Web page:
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Report: Children make up rising share of COVID-19 cases :

September 29, 2020
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For the latest news on COVID-19, visithttps://www.aappublications.org/news/2020/01/28/coronavirus.

Roughly 10% of COVID-19 cases in the U.S. are among children, up from 2.2% in April, according to a new report.

“These rising numbers concern us greatly, as the children’s cases reflect the increasing virus spread in our communities,” AAP President Sara “Sally” H. Goza, M.D., FAAP, said in a news release. “While children generally don’t get as sick with the coronavirus as adults, they are not immune and there is much to learn about how easily they can transmit it to others. We must keep our children — and each other — healthy by following the recommended safety measures like washing hands, wearing cloth face coverings and staying 6 feet apart from others.”

The findings come from data the AAP and Children’s Hospital Association collected from April 16 through Sept. 10 and published today in “National Trends of Cases of COVID-19 in Children Based on US State Health Department Data,” (Sisk B, et al. Pediatrics. Sept. 29, 2020, https://pediatrics.aappublications.org/content/early/2020/09/23/peds.2020-027425).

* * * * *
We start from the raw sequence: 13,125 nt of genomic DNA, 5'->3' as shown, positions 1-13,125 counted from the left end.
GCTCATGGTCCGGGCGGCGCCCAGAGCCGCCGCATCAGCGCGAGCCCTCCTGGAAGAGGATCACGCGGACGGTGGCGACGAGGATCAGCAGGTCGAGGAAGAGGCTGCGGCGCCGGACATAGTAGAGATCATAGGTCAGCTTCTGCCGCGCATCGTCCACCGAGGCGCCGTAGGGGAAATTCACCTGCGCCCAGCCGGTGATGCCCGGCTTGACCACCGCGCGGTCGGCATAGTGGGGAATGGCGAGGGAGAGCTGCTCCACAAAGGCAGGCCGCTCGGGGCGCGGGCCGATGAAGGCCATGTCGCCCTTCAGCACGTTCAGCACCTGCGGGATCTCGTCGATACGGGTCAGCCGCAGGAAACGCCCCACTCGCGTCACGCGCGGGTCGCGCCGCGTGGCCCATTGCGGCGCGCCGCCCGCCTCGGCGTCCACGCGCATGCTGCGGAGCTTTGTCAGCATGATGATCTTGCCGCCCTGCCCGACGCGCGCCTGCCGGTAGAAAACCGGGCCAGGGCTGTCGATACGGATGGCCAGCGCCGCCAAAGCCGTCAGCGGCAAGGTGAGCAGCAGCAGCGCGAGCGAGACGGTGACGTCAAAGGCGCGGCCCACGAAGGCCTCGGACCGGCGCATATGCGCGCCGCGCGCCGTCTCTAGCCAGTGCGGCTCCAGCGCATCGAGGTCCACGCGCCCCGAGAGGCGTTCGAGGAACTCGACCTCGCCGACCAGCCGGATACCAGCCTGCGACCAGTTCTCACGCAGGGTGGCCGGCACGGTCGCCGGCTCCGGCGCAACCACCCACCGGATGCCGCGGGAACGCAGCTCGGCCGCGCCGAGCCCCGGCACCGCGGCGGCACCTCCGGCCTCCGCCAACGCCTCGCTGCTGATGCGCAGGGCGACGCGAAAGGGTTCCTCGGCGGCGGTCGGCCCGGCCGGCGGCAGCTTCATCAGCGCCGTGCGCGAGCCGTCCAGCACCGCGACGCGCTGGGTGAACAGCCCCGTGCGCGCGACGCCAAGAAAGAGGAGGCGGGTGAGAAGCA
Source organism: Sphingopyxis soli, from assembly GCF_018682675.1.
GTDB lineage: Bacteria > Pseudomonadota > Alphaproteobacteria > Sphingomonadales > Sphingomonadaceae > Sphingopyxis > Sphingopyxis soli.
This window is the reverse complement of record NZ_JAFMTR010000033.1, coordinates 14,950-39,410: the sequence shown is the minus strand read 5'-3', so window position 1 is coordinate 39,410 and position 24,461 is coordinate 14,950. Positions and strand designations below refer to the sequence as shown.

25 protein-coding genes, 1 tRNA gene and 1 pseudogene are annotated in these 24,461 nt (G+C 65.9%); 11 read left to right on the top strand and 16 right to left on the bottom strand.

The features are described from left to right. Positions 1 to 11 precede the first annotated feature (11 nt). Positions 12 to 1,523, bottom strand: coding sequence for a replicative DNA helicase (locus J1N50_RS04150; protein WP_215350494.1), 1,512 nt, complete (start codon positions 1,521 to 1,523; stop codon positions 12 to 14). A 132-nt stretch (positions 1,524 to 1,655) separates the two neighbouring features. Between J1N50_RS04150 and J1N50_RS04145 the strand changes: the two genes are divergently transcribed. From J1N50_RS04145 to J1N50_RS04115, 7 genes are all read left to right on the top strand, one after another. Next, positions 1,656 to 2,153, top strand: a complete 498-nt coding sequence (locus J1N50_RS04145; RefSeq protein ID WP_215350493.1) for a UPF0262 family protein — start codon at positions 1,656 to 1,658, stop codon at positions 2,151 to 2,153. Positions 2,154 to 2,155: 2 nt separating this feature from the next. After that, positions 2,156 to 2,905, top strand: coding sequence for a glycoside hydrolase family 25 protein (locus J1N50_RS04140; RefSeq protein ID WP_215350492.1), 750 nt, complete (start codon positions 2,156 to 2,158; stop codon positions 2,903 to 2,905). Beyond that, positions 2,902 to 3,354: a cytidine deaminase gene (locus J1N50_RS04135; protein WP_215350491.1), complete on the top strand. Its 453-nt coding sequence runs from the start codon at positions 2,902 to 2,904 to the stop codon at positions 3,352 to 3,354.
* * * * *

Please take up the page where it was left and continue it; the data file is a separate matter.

There were 549,432 cumulative child COVID-19 cases as of Sept. 10, a rate of 729 cases per 100,000 children. While children make up 10% of the total cases in the U.S., they make up 22.6% of the country’s population.

About 1.7% of all COVID-19 hospitalizations and 0.07% of the deaths have been among children. About 0.01% of children with a known case of COVID-19 have died, according to the report.

Early in the pandemic, most pediatric cases were in the Northeast. However, data show surges in the South and West in June and in the Midwest in July, following patterns for the general population.

Authors noted some states differ in how they report data and the ages they include. They also said it was unclear how increased testing capacity may have impacted their data, although Centers for Disease Control and Prevention (CDC) data show the share of tests administered to children has been stable since late April.

“We will continue to closely monitor children’s cases, with hopes of seeing the upward trend turn around,” Dr. Goza said. “We encourage parents to call their pediatricians and get their children into the office for well visits and vaccinations, especially now that some schools are reopening and flu season has arrived.”

 

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